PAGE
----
Take a group $G$ acting faithfully on a set $X$, and let $H \leq G$. It can be easily shown that the elements of $N_{G}(H)$ stabilize the collection of orbits of $H$ (as a set, ie orbits are mapped to orbits).

Is the converse true? That is, if we take $\mathcal{O}$ to be the collection of orbits of $H$, do we always have that $\mathrm{Stab}_{G}(\mathcal{O}) = N_{G}(H)$? (I'm happy if everything is assumed to be finite, but more general answers are also welcome.)

Edit: Since, as mentioned in the answer of runway44, this can be considered by looking at what happens with each of the $G$-orbits on $X$, I would like to know if this is true for $G$ acting transitively and faithfully on $X$.


2 Answers 2


Suppose $g\in G$ stabilizes the orbit space $H\,\backslash X$ (that is, the collection of orbits of $H\curvearrowright X$).

Since $g$ cannot mix the $G$-orbits, it must stabilize each orbit space $H\,\backslash \mathcal{O}_1$, $\cdots$, $H\,\backslash \mathcal{O}_k$ (where $\mathcal{O}_i$ are the orbits of the full action $G\curvearrowright X$). Any $G$-orbit is isomorphic (as a $G$-set) to $G/K$, where $K$ is the stabilizer of some point in the orbit, so we ought to examine the situation for $G/K$.

Note that the $H$-orbit space $H\,\backslash(G/K)$ is the set $H\,\backslash G/K$ of double cosets. Also left and right actions can be converted using inverses, and in particular there is an action $H\times K\curvearrowright G$ given by $(h,k)g:=hgk^{-1}$ and the orbits are precisely the double cosets; $(H\times K)\,\backslash G=H\,\backslash G/K$. In particular, the double cosets partition the group $G$, just as orbits partition any $G$-set.

For $g$ to stabilize $H\,\backslash G/K$, we must have for all $a\in G$ there exists a $b\in G$ such that $gHaK=HbK$. As every element of an orbit is a representative, and $ga\in gHaK$, we have $gHaK=HgaK$. This is equivalent to saying $H({}^cK)=(H^g)({}^cK)$ for all $c\in G$, where $H^g=g^{-1}Hg$ and ${}^cK=cKc^{-1}$ and $c=ga$. Thus,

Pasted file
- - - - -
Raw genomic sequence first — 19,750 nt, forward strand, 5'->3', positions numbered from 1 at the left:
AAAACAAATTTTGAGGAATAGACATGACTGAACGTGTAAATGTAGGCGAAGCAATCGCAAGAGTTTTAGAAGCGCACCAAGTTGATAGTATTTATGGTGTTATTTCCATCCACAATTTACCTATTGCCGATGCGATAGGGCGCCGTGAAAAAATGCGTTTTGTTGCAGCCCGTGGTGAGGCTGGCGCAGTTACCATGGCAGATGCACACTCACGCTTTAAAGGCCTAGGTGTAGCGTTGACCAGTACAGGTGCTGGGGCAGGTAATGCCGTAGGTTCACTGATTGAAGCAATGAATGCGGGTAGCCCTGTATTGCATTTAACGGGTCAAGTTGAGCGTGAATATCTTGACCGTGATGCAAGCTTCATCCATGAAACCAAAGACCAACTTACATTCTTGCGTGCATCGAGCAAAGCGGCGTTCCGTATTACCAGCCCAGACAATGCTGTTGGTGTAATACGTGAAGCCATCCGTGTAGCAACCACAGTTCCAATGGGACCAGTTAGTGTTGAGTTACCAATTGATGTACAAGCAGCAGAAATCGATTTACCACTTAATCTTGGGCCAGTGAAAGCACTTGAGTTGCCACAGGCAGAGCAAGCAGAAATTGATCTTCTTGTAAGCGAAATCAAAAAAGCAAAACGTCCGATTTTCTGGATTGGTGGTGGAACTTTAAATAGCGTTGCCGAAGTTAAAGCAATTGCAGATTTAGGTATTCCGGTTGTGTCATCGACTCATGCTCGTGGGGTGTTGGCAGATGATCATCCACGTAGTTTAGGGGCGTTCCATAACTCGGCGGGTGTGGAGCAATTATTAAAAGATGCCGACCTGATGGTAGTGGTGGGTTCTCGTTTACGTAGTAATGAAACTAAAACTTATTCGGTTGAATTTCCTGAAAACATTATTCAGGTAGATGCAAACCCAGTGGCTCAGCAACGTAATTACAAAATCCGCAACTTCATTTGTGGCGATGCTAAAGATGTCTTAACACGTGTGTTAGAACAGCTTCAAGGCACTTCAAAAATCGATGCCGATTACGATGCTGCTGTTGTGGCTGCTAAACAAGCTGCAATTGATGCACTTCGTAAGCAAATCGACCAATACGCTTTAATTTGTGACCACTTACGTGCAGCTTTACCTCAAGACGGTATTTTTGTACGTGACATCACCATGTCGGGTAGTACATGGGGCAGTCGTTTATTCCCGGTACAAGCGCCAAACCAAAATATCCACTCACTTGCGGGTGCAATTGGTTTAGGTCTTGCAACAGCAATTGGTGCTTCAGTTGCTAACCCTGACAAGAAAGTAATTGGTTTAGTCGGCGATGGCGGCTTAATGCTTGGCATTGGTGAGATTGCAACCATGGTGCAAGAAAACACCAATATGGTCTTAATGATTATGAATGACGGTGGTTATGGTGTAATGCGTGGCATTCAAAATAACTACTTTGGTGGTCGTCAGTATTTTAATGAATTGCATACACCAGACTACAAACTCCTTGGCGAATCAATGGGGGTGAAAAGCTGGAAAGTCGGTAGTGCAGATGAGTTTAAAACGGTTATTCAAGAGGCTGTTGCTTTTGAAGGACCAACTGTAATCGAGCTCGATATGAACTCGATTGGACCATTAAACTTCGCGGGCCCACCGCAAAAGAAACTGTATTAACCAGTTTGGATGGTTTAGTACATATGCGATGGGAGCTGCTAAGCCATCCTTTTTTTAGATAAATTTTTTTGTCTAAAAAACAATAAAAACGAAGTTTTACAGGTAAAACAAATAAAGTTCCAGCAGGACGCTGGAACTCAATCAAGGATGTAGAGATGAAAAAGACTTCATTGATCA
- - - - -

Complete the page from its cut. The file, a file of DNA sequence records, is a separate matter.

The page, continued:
$$ \mathrm{Stab}_G(H\,\backslash G/K)=\{g\mid H({}^cK)=(H^g)({}^cK)~\forall c\in G\}. $$

I am not sure if this simplifies any better. Then $\mathrm{Stab}_G(H\,\backslash X)$ will be the intersection of the individual stabilizers $\mathrm{Stab}_G(H\,\backslash \mathcal{O}_i)$. Two extreme situations:

  • $\mathrm{Stab}_G(H\,\backslash G/G)=G$
  • $\mathrm{Stab}_G(H\,\backslash G/1)=N_G(H)$.

In general, $\mathrm{Stab}_G(H\,\backslash X)$ will be between $N_G(H)$ and $G$.


I wanted to extend the analysis of runway44's answer to the case where $G$ acts transitively on $X$, and give an example that shows that even here, the answer is negative.

If we assume that $G$ acts faithfully and transitively on $X$, then we can put $K = \mathrm{Stab}_{G}(x)$ for some arbitrary $x \in X$; then there is a natural correspondence between $X$ and $G/K$, the cosets of $K$ (in contrast to runway44's answer, I am going to be working with right cosets, and a right group action). So each element of $X$ corresponds to a coset $Kg$ for some $g \in G$, and an $H$-orbit on $X$ corresponds to the double-coset $KgH$.

Now, if some $n \in G$ stabilizes the $H$-orbits on $X$, then for each $g \in G$ we have $KgHn = Kg^{\prime}H$ for some $g^{\prime} \in G$. Since $gn \in KgHn$, we have $KgHn = KgnH$. On the other hand, we can write $KgHn = Kgn(n^{-1}Hn)$ giving us $KgnH = Kgn(n^{-1}Hn)$; since $gn$ covers all the elements of $G$ as $g$ does, this means $$KgH = Kg(n^{-1}Hn)$$ for all $g \in G$, or equivalently, $$x^{H} = x^{n^{-1}Hn}$$ for all $x \in X$. In other words, the most we can conclude is that $H$ and $n^{-1}Hn$ have the same orbits on $X$.

From this, we can see that even when $G$ acts faithfully and transitively on $X$, it is possible that $N_{G}(H) < \mathrm{Stab}_{G}(O(H))$. For example, let $G = S_{6}$ acting naturally on $\{1,2,3,4,5,6\}$, and take $H = \langle (1,2,3)(4,5,6),\ (1,2) \rangle$. If $n = (1,4)(2,5)(3,6)$, then $n$ stabilizes the orbits of $H$. But $$n^{-1}Hn = \langle (1,2,3)(4,5,6),\ (4,5)\rangle \ne H.$$


You must log in to answer this question.

Not the answer you're looking for? Browse other questions tagged .